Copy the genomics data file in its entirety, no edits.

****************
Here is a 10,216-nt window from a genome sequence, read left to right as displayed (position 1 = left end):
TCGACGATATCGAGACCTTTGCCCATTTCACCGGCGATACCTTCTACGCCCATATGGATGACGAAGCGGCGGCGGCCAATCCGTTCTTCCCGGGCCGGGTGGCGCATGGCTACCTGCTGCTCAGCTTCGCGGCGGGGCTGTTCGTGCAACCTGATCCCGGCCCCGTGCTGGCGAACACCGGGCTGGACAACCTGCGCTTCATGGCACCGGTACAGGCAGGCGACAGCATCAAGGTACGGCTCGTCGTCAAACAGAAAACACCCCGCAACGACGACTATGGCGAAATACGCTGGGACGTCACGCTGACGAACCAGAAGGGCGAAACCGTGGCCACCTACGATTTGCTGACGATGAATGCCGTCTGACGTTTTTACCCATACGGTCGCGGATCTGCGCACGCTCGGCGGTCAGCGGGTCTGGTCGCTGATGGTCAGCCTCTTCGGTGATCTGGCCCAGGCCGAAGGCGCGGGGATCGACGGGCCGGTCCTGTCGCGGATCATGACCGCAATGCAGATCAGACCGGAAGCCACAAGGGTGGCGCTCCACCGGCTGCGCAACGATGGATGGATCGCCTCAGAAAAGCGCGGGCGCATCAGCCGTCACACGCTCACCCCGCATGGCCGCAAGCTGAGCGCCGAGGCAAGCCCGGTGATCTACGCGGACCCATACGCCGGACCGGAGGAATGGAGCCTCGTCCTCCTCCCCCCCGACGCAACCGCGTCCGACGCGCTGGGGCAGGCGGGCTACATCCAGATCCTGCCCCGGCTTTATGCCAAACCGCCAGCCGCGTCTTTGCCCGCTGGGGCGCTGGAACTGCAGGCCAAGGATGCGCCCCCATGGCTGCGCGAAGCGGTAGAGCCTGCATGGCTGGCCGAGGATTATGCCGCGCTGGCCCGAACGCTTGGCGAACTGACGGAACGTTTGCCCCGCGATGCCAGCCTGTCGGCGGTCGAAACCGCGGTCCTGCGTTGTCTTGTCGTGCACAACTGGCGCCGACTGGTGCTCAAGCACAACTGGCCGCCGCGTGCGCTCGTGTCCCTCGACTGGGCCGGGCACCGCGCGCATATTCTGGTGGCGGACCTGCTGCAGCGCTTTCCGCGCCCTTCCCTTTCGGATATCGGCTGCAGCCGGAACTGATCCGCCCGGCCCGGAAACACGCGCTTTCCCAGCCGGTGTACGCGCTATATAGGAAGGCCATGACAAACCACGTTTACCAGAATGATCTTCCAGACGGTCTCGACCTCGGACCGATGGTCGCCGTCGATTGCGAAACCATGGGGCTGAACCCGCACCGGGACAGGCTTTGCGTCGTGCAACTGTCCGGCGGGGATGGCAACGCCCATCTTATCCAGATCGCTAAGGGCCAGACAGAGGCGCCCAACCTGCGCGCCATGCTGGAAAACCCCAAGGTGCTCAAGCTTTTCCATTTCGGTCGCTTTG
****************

Here is a 10,216-nt window from a genome sequence, read left to right as displayed (position 1 = left end):
TCGACGATATCGAGACCTTTGCCCATTTCACCGGCGATACCTTCTACGCCCATATGGATGACGAAGCGGCGGCGGCCAATCCGTTCTTCCCGGGCCGGGTGGCGCATGGCTACCTGCTGCTCAGCTTCGCGGCGGGGCTGTTCGTGCAACCTGATCCCGGCCCCGTGCTGGCGAACACCGGGCTGGACAACCTGCGCTTCATGGCACCGGTACAGGCAGGCGACAGCATCAAGGTACGGCTCGTCGTCAAACAGAAAACACCCCGCAACGACGACTATGGCGAAATACGCTGGGACGTCACGCTGACGAACCAGAAGGGCGAAACCGTGGCCACCTACGATTTGCTGACGATGAATGCCGTCTGACGTTTTTACCCATACGGTCGCGGATCTGCGCACGCTCGGCGGTCAGCGGGTCTGGTCGCTGATGGTCAGCCTCTTCGGTGATCTGGCCCAGGCCGAAGGCGCGGGGATCGACGGGCCGGTCCTGTCGCGGATCATGACCGCAATGCAGATCAGACCGGAAGCCACAAGGGTGGCGCTCCACCGGCTGCGCAACGATGGATGGATCGCCTCAGAAAAGCGCGGGCGCATCAGCCGTCACACGCTCACCCCGCATGGCCGCAAGCTGAGCGCCGAGGCAAGCCCGGTGATCTACGCGGACCCATACGCCGGACCGGAGGAATGGAGCCTCGTCCTCCTCCCCCCCGACGCAACCGCGTCCGACGCGCTGGGGCAGGCGGGCTACATCCAGATCCTGCCCCGGCTTTATGCCAAACCGCCAGCCGCGTCTTTGCCCGCTGGGGCGCTGGAACTGCAGGCCAAGGATGCGCCCCCATGGCTGCGCGAAGCGGTAGAGCCTGCATGGCTGGCCGAGGATTATGCCGCGCTGGCCCGAACGCTTGGCGAACTGACGGAACGTTTGCCCCGCGATGCCAGCCTGTCGGCGGTCGAAACCGCGGTCCTGCGTTGTCTTGTCGTGCACAACTGGCGCCGACTGGTGCTCAAGCACAACTGGCCGCCGCGTGCGCTCGTGTCCCTCGACTGGGCCGGGCACCGCGCGCATATTCTGGTGGCGGACCTGCTGCAGCGCTTTCCGCGCCCTTCCCTTTCGGATATCGGCTGCAGCCGGAACTGATCCGCCCGGCCCGGAAACACGCGCTTTCCCAGCCGGTGTACGCGCTATATAGGAAGGCCATGACAAACCACGTTTACCAGAATGATCTTCCAGACGGTCTCGACCTCGGACCGATGGTCGCCGTCGATTGCGAAACCATGGGGCTGAACCCGCACCGGGACAGGCTTTGCGTCGTGCAACTGTCCGGCGGGGATGGCAACGCCCATCTTATCCAGATCGCTAAGGGCCAGACAGAGGCGCCCAACCTGCGCGCCATGCTGGAAAACCCCAAGGTGCTCAAGCTTTTCCATTTCGGTCGCTTTG